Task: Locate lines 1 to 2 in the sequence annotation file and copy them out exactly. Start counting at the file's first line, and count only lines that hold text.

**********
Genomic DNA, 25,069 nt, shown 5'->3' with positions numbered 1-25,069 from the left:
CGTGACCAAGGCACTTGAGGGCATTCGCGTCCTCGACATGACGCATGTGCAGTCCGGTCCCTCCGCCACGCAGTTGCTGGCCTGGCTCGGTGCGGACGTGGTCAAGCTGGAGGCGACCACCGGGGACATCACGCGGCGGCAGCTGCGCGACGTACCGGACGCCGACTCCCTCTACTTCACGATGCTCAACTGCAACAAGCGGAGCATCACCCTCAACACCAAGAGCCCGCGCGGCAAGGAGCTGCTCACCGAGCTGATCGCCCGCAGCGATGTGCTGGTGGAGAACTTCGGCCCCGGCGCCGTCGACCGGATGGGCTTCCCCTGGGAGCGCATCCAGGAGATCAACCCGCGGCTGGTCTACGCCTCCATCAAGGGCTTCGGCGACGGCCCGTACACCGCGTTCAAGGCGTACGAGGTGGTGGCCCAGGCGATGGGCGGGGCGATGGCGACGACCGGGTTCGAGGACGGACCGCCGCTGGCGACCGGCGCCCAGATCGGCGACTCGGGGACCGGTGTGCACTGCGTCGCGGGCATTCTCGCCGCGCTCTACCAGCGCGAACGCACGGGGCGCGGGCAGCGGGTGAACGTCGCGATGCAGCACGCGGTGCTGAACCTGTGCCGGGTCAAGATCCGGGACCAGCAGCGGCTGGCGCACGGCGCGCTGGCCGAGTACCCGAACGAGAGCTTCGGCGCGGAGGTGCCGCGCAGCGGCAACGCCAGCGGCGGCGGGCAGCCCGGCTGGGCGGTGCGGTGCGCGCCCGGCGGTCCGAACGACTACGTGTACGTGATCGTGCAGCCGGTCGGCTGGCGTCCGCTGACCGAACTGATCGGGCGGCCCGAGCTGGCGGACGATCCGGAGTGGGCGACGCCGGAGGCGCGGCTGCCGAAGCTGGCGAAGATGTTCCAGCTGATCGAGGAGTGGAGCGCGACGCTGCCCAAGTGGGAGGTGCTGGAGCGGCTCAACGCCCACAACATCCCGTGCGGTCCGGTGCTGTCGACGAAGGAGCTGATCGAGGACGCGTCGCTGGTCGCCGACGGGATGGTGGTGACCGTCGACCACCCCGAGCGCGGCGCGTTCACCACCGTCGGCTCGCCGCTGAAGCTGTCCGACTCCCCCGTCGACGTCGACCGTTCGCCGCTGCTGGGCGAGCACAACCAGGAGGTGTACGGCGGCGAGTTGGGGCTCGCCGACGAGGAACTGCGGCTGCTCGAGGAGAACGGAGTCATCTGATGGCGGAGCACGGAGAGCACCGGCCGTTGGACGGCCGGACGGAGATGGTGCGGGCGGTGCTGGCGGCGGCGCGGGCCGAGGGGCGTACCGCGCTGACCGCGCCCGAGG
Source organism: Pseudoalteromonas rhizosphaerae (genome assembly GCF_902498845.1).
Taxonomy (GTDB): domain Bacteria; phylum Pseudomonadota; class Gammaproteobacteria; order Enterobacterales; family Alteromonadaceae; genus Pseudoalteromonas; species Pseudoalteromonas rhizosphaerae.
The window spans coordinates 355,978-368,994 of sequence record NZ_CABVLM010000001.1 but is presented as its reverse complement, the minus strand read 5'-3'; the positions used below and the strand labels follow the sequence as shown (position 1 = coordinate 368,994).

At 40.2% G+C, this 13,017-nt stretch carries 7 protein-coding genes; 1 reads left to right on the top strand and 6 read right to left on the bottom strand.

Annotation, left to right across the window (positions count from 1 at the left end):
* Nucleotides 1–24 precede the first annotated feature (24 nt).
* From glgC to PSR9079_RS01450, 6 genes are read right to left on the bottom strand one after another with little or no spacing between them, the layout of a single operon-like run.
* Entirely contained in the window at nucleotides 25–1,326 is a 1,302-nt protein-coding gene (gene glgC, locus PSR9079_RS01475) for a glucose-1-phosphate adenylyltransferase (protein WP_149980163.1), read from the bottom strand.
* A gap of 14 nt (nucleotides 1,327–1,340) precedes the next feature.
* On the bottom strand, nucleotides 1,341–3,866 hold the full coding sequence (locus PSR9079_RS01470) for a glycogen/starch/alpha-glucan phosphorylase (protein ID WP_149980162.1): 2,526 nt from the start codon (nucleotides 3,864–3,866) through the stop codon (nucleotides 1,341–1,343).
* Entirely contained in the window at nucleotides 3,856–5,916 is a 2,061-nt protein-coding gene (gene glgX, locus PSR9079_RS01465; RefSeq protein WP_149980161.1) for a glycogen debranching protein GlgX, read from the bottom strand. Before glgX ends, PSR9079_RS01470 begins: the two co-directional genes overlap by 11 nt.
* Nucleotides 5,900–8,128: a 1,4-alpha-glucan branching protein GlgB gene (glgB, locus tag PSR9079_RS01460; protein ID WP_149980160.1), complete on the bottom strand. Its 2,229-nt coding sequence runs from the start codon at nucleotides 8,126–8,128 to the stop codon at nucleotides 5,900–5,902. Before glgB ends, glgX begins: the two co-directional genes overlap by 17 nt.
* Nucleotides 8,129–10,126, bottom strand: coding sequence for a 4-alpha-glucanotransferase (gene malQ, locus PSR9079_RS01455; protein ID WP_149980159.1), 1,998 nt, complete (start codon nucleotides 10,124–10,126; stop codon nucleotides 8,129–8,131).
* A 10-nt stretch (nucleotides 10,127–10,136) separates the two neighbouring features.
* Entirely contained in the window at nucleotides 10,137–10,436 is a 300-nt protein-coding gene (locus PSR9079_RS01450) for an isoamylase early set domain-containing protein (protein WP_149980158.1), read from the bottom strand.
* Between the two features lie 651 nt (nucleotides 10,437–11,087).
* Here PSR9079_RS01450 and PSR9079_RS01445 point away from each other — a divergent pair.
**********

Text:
Genomic DNA, 25,069 nt, shown 5'->3' with positions numbered 1-25,069 from the left:
CGTGACCAAGGCACTTGAGGGCATTCGCGTCCTCGACATGACGCATGTGCAGTCCGGTCCCTCCGCCACGCAGTTGCTGGCCTGGCTCGGTGCGGACGTGGTCAAGCTGGAGGCGACCACCGGGGACATCACGCGGCGGCAGCTGCGCGACGTACCGGACGCCGACTCCCTCTACTTCACGATGCTCAACTGCAACAAGCGGAGCATCACCCTCAACACCAAGAGCCCGCGCGGCAAGGAGCTGCTCACCGAGCTGATCGCCCGCAGCGATGTGCTGGTGGAGAACTTCGGCCCCGGCGCCGTCGACCGGATGGGCTTCCCCTGGGAGCGCATCCAGGAGATCAACCCGCGGCTGGTCTACGCCTCCATCAAGGGCTTCGGCGACGGCCCGTACACCGCGTTCAAGGCGTACGAGGTGGTGGCCCAGGCGATGGGCGGGGCGATGGCGACGACCGGGTTCGAGGACGGACCGCCGCTGGCGACCGGCGCCCAGATCGGCGACTCGGGGACCGGTGTGCACTGCGTCGCGGGCATTCTCGCCGCGCTCTACCAGCGCGAACGCACGGGGCGCGGGCAGCGGGTGAACGTCGCGATGCAGCACGCGGTGCTGAACCTGTGCCGGGTCAAGATCCGGGACCAGCAGCGGCTGGCGCACGGCGCGCTGGCCGAGTACCCGAACGAGAGCTTCGGCGCGGAGGTGCCGCGCAGCGGCAACGCCAGCGGCGGCGGGCAGCCCGGCTGGGCGGTGCGGTGCGCGCCCGGCGGTCCGAACGACTACGTGTACGTGATCGTGCAGCCGGTCGGCTGGCGTCCGCTGACCGAACTGATCGGGCGGCCCGAGCTGGCGGACGATCCGGAGTGGGCGACGCCGGAGGCGCGGCTGCCGAAGCTGGCGAAGATGTTCCAGCTGATCGAGGAGTGGAGCGCGACGCTGCCCAAGTGGGAGGTGCTGGAGCGGCTCAACGCCCACAACATCCCGTGCGGTCCGGTGCTGTCGACGAAGGAGCTGATCGAGGACGCGTCGCTGGTCGCCGACGGGATGGTGGTGACCGTCGACCACCCCGAGCGCGGCGCGTTCACCACCGTCGGCTCGCCGCTGAAGCTGTCCGACTCCCCCGTCGACGTCGACCGTTCGCCGCTGCTGGGCGAGCACAACCAGGAGGTGTACGGCGGCGAGTTGGGGCTCGCCGACGAGGAACTGCGGCTGCTCGAGGAGAACGGAGTCATCTGATGGCGGAGCACGGAGAGCACCGGCCGTTGGACGGCCGGACGGAGATGGTGCGGGCGGTGCTGGCGGCGGCGCGGGCCGAGGGGCGTACCGCGCTGACCGCGCCCGAGG